Drug maker Proteome Sciences has completed the in-vivo study of its CK1D inhibitor programme in Alzheimer's disease on time, with the results showing that both of the lead compounds for CK1D demonstrated improved cognitive function.
The firm said the results provide important in-vivo proof of principle and demonstrate the efficacy of its compounds.
The next phase, which will start immediately in January, is to undertake and complete a comprehensive assessment of biological indicators and drug levels in various tissues.
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Christopher Pearce, Chief Executive Officer, said: "Our goal was to deliver in-vivo proof of principle for CK1D in Alzheimer's disease. We are delighted that this has been successfully achieved in 2012.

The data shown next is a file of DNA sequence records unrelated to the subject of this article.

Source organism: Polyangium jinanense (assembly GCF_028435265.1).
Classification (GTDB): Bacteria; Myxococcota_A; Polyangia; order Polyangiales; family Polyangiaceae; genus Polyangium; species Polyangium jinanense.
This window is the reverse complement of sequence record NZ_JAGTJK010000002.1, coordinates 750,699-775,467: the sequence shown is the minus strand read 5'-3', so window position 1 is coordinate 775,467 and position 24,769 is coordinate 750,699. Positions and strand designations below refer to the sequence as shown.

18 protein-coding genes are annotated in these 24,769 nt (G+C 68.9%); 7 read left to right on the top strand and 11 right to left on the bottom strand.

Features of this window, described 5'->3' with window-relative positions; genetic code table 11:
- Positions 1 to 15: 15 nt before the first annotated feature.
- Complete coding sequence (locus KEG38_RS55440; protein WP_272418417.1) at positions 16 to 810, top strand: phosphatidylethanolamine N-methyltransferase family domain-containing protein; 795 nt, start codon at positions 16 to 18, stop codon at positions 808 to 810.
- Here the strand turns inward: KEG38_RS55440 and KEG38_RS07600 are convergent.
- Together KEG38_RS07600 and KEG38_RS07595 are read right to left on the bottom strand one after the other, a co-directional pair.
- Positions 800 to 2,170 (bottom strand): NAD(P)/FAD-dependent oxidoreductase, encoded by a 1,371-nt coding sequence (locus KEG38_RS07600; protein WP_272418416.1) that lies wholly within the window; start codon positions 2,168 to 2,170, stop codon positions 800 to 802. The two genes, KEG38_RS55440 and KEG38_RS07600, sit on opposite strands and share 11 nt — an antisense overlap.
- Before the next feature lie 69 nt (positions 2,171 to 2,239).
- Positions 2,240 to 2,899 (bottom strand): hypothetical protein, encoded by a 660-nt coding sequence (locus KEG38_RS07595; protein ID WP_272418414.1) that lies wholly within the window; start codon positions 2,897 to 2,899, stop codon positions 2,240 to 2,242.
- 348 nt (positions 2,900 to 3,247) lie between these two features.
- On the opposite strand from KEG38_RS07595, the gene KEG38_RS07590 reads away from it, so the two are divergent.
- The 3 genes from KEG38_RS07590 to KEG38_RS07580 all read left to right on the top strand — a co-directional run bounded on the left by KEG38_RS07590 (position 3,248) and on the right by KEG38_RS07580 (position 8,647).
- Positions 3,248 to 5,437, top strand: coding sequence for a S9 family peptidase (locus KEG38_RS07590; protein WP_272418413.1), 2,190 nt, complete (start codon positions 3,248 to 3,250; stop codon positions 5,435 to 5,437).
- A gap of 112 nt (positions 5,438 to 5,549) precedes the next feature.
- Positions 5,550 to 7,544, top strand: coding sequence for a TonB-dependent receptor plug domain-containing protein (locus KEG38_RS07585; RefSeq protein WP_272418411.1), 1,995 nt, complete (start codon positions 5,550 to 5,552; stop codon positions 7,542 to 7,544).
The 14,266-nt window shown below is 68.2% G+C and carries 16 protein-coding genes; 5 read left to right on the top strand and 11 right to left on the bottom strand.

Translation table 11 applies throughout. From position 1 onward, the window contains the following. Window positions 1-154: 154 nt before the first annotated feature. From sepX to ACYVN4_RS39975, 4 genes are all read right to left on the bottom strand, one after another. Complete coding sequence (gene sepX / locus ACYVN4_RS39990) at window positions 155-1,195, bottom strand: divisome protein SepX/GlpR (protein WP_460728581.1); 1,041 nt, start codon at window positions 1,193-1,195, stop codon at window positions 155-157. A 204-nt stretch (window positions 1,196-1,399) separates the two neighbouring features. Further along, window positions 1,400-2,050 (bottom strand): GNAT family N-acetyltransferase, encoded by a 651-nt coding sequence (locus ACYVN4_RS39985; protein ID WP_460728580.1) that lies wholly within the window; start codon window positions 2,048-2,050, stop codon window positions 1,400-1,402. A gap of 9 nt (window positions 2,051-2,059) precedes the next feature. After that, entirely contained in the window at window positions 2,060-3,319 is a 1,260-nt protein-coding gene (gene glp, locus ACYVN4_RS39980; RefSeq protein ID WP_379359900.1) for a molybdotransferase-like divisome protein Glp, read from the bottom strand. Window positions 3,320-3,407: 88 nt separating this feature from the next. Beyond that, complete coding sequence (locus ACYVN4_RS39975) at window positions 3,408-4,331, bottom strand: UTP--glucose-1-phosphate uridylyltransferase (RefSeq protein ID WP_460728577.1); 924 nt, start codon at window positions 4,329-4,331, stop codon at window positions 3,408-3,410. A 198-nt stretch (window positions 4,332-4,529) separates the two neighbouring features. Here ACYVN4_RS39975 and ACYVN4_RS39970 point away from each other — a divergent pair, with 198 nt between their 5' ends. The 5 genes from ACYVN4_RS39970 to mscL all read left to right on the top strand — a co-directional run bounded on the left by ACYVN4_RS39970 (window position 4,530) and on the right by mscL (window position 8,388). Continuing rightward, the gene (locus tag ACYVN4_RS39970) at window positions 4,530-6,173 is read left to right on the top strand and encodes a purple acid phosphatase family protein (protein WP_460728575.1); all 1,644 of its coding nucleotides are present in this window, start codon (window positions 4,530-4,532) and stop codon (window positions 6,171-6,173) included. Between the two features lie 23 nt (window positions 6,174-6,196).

"These results are most timely as major pharmaceutical companies and academia have increasingly been switching attention to the importance of tau tangles in combination with amyloid aggregation in Alzheimer's.
"In light of UK government's recent commitment to fully fund NHS access to novel treatments for AD, we believe there is significant potential for CK1D inhibitors to positively affect the lives of sufferers and their carers. We will continue to push our CK1D programme forward and will actively engage with the pharmaceutical industry to bring our compounds to clinical trials as soon as possible".
The share price rose 1.19% to 64p by 11:00.
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